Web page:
Brown and other mediums say it's not uncommon for spirits to attempt to contact us by manipulating telephones or other appliances such as answering machines, radios and clocks. Gifts, strange dreams, flickering lights, fragrances, and flashes of inspirations can be signs as well. The second soul who made a "guest appearance" during Brown's class was a distraught father who came to apologize to his son. Apologize for what? For not being a good father, for not expressing love while he had the opportunity, for being a chronic gambler. Most of us are gamblers, too, you see. Squandering the present, we borrow heavily from a future that holds no promise. Reluctant to accept or to render love, unable (or unwilling) to forgive or to be forgiven, we cripple ourselves emotionally, physically and spiritually. Is it any wonder, then, why we cannot seem to summon the energy nor the will to move forward with our lives?

By the time the third soul "materialized" there was approximately six minutes left in Mr. Brown's class, and my heart quickened when the master medium said that there was an "older woman" that wanted to talk to the young man in the back of the room. Malcolm was the only young man present. "She's your grandmother who 'passed over' recently," Brown explained. Malcolm and I looked at each other quizzically. Though I've raised Malcolm since birth, I'm not his biological father. Malcolm barely knew his biological father and never met this biological grandmother. Could there be some mistake? But as Brown provided more details, it became instantly clear who the old woman was — my grandmother, Alma Doward, whom Malcolm did, in fact, know as a child.

Brown accurately described Alma Doward as the mother of "seven children" who loved children. My grandmother, you see, not only raised her own children, but many foster child-ren as well, and as Brown conversed with her from the unseen, there was another child playing at her side, he said. Who this spirit child was I do not know, but it didn't surprise me. Grandma, it seems, can't live without an entourage of children or pet cats. When I would take Malcolm and Tulani, my daughter, to visit her as children, she would play games with them. "Tie me up, tie me up," she would tell them, frantically, laughing as they wrestled her to the couch.

But Grandma wasn't laughing now. "You were born walking straight but then you started walking crooked. But those days are behind you now," she told Malcolm, through Mr. Brown, who also enacted her words by first walking straight, before veering to the left at a 90 degree angle. Malcolm and I knew what she was talking about — it was a reference to all the trouble he had managed to get into in the last few years (car theft for which he spent months in Juvenile Hall for, suspension and expulsion from school, multiple arrests for stealing, defiance and disobedience at home). During this rocky period, my grandmother had been by his side, she said, and in some cases, had prevented him from getting in more trouble.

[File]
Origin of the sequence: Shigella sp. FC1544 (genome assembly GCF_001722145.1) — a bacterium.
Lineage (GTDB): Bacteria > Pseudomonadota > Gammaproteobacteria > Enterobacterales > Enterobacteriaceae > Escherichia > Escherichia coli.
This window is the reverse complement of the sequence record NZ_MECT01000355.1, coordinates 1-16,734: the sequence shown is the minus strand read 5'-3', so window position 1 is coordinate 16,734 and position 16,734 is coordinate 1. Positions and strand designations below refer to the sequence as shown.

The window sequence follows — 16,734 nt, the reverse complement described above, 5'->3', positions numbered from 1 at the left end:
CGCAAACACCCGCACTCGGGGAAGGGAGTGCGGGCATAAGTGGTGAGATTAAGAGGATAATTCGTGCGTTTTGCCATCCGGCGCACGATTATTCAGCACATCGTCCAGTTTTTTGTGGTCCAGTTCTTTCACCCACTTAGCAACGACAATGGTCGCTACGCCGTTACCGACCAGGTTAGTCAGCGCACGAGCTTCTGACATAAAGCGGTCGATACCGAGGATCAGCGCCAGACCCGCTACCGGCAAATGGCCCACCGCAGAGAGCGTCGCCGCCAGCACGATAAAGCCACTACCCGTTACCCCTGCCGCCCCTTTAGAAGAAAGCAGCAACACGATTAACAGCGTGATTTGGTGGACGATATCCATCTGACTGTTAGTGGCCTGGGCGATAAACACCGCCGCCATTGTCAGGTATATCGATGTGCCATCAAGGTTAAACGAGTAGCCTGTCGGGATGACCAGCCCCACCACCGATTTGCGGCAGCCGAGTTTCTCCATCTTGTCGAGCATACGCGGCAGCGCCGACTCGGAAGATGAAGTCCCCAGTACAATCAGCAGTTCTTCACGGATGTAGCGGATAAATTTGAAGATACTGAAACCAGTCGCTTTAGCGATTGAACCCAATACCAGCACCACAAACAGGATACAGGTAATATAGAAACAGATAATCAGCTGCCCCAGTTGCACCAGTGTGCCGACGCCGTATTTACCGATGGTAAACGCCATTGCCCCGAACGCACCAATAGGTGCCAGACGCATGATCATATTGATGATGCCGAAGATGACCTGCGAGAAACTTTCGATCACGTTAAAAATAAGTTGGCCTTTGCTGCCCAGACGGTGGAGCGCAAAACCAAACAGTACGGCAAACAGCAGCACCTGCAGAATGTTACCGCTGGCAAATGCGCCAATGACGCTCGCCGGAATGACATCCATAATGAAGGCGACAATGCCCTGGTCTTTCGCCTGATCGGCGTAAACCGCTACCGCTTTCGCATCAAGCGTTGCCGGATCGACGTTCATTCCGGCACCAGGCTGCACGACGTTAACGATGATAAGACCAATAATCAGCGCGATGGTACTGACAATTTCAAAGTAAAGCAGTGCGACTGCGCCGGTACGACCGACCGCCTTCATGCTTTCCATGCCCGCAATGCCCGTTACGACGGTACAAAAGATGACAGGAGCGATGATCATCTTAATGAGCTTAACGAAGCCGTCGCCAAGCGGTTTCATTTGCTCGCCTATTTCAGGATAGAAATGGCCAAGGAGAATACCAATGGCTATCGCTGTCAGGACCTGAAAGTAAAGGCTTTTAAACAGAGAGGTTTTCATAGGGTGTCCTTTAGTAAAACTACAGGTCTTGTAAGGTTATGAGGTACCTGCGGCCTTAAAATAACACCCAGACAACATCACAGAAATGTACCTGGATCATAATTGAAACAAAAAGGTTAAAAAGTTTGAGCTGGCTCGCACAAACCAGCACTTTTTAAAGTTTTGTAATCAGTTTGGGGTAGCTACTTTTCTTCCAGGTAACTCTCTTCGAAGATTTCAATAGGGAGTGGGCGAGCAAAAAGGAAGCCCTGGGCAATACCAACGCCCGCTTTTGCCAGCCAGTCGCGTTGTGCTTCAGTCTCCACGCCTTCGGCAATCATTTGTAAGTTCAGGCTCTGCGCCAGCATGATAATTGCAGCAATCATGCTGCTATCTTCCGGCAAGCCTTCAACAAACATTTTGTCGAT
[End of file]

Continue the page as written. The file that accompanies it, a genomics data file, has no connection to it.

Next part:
She also made reference to his job as a package handler for UPS, which he dislikes. Another job will come along that will be more fulfilling, she said. And there were other things she referenced that only Malcolm could know and verify — a pain in his back, a light bulb that he had removed from a parked car in the garage. "I have more faith in you than you have in yourself," she told Malcolm, adding that she loved him, and that she will always be there for him.

My grandmother didn't say anything to me in Brown's reading. But then again, she didn't have to. By addressing Malcolm, my grandmother, in a sense, also spoke to me as well. What was the message to me? That we are, indeed, eternal, that faith is important, that without love we are nothing, that change is possible, that the events of our lives are not random, that we must listen intently for the messages from the unseen, and then we must take the courageous step of applying them to our day-to-day lives — even if we feel uncomfortable or foolish while doing so.

Since grandma's visit, Malcolm has changed and matured a great deal, and these days, he seems to be much more at peace with himself. The other job that would be more "fulfilling" finally arrived, two years after she predicted. He still works at U.P.S but he also has a part-time job with the City of Oakland doing precisely what he loves: taking care of wildlife (birds and snakes) and educating people about nature. Every summer, he teaches kids how to make bows and arrows, herbal medicine, how to hunt, make fires and how to survive in the wilderness.

Malcolm's also the father of a 11/2 year old boy, Jakari. Despite his ups and downs and other challenges of parenting, he's proven that he's a dedicated father, and this makes me extremely happy because most men, in my opinion, don't have close relationships with their children. A cycle that has devastated so many families has been broken.

I never had an opportunity to thank Robert Brown for delivering my grandmother's message. As soon as the class was over, we had to dash out because my daughter was awaiting transportation from another event. Perhaps Mr. Brown knows this, but I feel indebted to him. We may never know the full impact of our words, our songs and our stories, yet somehow we must find a way to release them to the world. "Most people are born blind and few ever learn to see," says Ben Okri, author of The Famished Road. Fate, I hope, will allow me to meet Robert Brown once again. But in the meantime, the elders in Africa who can see my destiny with greater clarity than I can see my own hands, insist I must prepare for the day when I, too, will channel the energies and the messages of spirits. And I must become for others what Robert Brown became for me — a sturdy bridge to the other world. At home, a candle flickers on my altar most of the time to remind me of this pact — I will never break it, and I will never walk alone.

James Weeks is an award winning photographer based in Oakland. He is the author of an upcoming book on African spirituality.